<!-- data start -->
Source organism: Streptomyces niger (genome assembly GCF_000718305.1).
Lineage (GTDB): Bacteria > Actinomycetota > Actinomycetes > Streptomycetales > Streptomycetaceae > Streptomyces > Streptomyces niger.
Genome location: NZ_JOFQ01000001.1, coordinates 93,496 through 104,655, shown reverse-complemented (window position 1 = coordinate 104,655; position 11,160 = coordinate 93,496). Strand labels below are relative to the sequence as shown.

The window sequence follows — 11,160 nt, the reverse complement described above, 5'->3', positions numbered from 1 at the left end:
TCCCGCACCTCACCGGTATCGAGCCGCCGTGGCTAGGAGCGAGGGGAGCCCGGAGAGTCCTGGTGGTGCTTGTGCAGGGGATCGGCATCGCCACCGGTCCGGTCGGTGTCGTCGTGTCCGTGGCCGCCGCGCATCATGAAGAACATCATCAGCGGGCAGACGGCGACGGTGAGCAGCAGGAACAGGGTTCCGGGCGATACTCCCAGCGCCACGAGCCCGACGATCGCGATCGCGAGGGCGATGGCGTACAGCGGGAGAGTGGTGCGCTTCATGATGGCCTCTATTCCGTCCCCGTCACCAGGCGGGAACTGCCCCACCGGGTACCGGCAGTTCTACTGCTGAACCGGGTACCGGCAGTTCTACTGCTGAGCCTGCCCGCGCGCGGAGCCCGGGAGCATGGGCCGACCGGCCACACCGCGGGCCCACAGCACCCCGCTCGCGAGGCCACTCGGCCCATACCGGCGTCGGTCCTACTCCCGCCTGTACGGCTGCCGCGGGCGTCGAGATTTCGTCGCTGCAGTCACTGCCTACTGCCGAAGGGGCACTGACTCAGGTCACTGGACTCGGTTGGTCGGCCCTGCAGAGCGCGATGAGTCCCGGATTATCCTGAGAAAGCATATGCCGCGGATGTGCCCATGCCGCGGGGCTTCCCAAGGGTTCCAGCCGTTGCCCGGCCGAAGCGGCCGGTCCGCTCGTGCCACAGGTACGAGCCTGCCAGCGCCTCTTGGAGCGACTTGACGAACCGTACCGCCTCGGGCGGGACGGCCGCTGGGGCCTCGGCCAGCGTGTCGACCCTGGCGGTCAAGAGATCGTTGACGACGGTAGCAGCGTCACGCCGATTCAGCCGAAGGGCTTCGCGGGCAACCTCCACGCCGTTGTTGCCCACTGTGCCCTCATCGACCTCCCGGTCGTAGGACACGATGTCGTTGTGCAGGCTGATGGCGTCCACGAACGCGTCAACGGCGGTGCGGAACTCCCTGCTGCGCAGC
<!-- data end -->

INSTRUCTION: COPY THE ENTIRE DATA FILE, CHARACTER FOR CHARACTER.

Source organism: Streptomyces niger (genome assembly GCF_000718305.1).
Lineage (GTDB): Bacteria > Actinomycetota > Actinomycetes > Streptomycetales > Streptomycetaceae > Streptomyces > Streptomyces niger.
Genome location: NZ_JOFQ01000001.1, coordinates 93,496 through 104,655, shown reverse-complemented (window position 1 = coordinate 104,655; position 11,160 = coordinate 93,496). Strand labels below are relative to the sequence as shown.

The window sequence follows — 11,160 nt, the reverse complement described above, 5'->3', positions numbered from 1 at the left end:
TCCCGCACCTCACCGGTATCGAGCCGCCGTGGCTAGGAGCGAGGGGAGCCCGGAGAGTCCTGGTGGTGCTTGTGCAGGGGATCGGCATCGCCACCGGTCCGGTCGGTGTCGTCGTGTCCGTGGCCGCCGCGCATCATGAAGAACATCATCAGCGGGCAGACGGCGACGGTGAGCAGCAGGAACAGGGTTCCGGGCGATACTCCCAGCGCCACGAGCCCGACGATCGCGATCGCGAGGGCGATGGCGTACAGCGGGAGAGTGGTGCGCTTCATGATGGCCTCTATTCCGTCCCCGTCACCAGGCGGGAACTGCCCCACCGGGTACCGGCAGTTCTACTGCTGAACCGGGTACCGGCAGTTCTACTGCTGAGCCTGCCCGCGCGCGGAGCCCGGGAGCATGGGCCGACCGGCCACACCGCGGGCCCACAGCACCCCGCTCGCGAGGCCACTCGGCCCATACCGGCGTCGGTCCTACTCCCGCCTGTACGGCTGCCGCGGGCGTCGAGATTTCGTCGCTGCAGTCACTGCCTACTGCCGAAGGGGCACTGACTCAGGTCACTGGACTCGGTTGGTCGGCCCTGCAGAGCGCGATGAGTCCCGGATTATCCTGAGAAAGCATATGCCGCGGATGTGCCCATGCCGCGGGGCTTCCCAAGGGTTCCAGCCGTTGCCCGGCCGAAGCGGCCGGTCCGCTCGTGCCACAGGTACGAGCCTGCCAGCGCCTCTTGGAGCGACTTGACGAACCGTACCGCCTCGGGCGGGACGGCCGCTGGGGCCTCGGCCAGCGTGTCGACCCTGGCGGTCAAGAGATCGTTGACGACGGTAGCAGCGTCACGCCGATTCAGCCGAAGGGCTTCGCGGGCAACCTCCACGCCGTTGTTGCCCACTGTGCCCTCATCGACCTCCCGGTCGTAGGACACGATGTCGTTGTGCAGGCTGATGGCGTCCACGAACGCGTCAACGGCGGTGCGGAACTCCCTGCTGCGCAGC